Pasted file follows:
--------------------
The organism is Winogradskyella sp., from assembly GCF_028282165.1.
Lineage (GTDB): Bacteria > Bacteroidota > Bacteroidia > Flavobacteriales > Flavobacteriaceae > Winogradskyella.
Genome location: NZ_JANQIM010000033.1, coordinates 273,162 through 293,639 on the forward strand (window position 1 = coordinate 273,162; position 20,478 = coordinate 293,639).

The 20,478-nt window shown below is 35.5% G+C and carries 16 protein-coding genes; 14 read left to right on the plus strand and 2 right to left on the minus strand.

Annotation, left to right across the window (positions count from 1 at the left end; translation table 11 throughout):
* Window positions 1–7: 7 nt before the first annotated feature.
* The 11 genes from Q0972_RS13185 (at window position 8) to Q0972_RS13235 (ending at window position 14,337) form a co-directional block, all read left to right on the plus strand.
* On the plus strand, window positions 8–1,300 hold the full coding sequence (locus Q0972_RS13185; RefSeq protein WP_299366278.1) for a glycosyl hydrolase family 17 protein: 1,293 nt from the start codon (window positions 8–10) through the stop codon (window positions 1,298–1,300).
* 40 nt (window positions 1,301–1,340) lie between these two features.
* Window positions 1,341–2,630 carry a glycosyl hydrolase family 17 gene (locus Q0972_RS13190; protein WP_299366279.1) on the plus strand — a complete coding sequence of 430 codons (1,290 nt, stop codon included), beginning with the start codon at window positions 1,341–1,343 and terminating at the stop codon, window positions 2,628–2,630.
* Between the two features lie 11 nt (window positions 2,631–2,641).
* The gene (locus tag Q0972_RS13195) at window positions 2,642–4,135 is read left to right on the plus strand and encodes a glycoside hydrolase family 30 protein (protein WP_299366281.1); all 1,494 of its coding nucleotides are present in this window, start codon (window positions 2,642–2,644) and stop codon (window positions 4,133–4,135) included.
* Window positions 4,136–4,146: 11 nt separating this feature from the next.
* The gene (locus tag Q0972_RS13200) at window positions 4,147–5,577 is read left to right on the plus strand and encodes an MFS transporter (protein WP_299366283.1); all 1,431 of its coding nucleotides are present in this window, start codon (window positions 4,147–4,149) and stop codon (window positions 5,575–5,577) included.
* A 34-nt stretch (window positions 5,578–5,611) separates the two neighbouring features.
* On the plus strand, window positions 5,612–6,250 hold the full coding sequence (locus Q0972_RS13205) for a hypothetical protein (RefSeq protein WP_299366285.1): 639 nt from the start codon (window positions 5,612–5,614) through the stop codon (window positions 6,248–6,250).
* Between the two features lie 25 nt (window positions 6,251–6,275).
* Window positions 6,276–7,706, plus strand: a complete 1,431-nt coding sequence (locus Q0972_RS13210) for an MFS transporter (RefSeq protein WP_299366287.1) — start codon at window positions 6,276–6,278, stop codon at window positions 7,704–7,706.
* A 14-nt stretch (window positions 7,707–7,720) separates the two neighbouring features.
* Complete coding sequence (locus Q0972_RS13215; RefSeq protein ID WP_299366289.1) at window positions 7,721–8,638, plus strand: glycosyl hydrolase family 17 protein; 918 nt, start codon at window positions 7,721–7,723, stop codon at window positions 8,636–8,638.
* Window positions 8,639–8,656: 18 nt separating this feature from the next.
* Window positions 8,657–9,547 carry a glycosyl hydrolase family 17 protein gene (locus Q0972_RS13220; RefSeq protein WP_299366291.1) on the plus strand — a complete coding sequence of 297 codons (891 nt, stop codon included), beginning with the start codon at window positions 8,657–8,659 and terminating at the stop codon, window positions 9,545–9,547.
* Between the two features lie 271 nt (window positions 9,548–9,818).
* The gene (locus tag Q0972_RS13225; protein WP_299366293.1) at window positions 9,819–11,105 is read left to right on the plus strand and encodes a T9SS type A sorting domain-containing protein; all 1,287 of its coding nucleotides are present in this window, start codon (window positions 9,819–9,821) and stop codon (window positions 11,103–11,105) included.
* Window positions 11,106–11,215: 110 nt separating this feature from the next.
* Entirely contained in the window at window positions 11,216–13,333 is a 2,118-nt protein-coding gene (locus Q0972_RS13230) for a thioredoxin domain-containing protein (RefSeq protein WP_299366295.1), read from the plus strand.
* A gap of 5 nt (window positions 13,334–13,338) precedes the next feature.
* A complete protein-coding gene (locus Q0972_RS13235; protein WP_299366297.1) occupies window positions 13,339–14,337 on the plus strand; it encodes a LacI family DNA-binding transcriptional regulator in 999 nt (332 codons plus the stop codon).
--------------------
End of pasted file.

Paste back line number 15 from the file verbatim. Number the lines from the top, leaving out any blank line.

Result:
* A 34-nt stretch (window positions 5,578–5,611) separates the two neighbouring features.